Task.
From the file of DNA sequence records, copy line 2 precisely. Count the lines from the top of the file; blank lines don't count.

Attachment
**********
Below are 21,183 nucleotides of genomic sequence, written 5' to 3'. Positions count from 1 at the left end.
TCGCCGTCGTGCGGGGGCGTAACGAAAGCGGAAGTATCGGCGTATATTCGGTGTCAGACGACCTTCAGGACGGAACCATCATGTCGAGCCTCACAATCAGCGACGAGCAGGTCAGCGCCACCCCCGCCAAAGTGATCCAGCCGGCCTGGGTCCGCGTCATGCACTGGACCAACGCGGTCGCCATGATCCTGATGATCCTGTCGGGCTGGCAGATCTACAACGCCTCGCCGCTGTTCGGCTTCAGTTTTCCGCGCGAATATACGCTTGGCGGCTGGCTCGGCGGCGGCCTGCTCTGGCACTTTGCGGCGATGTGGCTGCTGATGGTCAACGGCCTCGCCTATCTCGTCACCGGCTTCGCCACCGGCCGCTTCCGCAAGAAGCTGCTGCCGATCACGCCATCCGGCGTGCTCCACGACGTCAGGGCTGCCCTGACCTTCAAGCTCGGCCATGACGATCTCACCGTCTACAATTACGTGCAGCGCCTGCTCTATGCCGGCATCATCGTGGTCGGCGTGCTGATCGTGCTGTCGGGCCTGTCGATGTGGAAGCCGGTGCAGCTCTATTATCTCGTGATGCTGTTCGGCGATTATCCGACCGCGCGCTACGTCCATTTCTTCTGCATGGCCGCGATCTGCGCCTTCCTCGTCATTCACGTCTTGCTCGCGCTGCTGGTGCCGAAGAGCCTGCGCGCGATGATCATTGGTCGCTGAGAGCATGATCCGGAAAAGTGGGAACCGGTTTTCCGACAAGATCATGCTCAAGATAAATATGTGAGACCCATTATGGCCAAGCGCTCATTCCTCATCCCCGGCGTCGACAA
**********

TCGCCGTCGTGCGGGGGCGTAACGAAAGCGGAAGTATCGGCGTATATTCGGTGTCAGACGACCTTCAGGACGGAACCATCATGTCGAGCCTCACAATCAGCGACGAGCAGGTCAGCGCCACCCCCGCCAAAGTGATCCAGCCGGCCTGGGTCCGCGTCATGCACTGGACCAACGCGGTCGCCATGATCCTGATGATCCTGTCGGGCTGGCAGATCTACAACGCCTCGCCGCTGTTCGGCTTCAGTTTTCCGCGCGAATATACGCTTGGCGGCTGGCTCGGCGGCGGCCTGCTCTGGCACTTTGCGGCGATGTGGCTGCTGATGGTCAACGGCCTCGCCTATCTCGTCACCGGCTTCGCCACCGGCCGCTTCCGCAAGAAGCTGCTGCCGATCACGCCATCCGGCGTGCTCCACGACGTCAGGGCTGCCCTGACCTTCAAGCTCGGCCATGACGATCTCACCGTCTACAATTACGTGCAGCGCCTGCTCTATGCCGGCATCATCGTGGTCGGCGTGCTGATCGTGCTGTCGGGCCTGTCGATGTGGAAGCCGGTGCAGCTCTATTATCTCGTGATGCTGTTCGGCGATTATCCGACCGCGCGCTACGTCCATTTCTTCTGCATGGCCGCGATCTGCGCCTTCCTCGTCATTCACGTCTTGCTCGCGCTGCTGGTGCCGAAGAGCCTGCGCGCGATGATCATTGGTCGCTGAGAGCATGATCCGGAAAAGTGGGAACCGGTTTTCCGACAAGATCATGCTCAAGATAAATATGTGAGACCCATTATGGCCAAGCGCTCATTCCTCATCCCCGGCGTCGACAA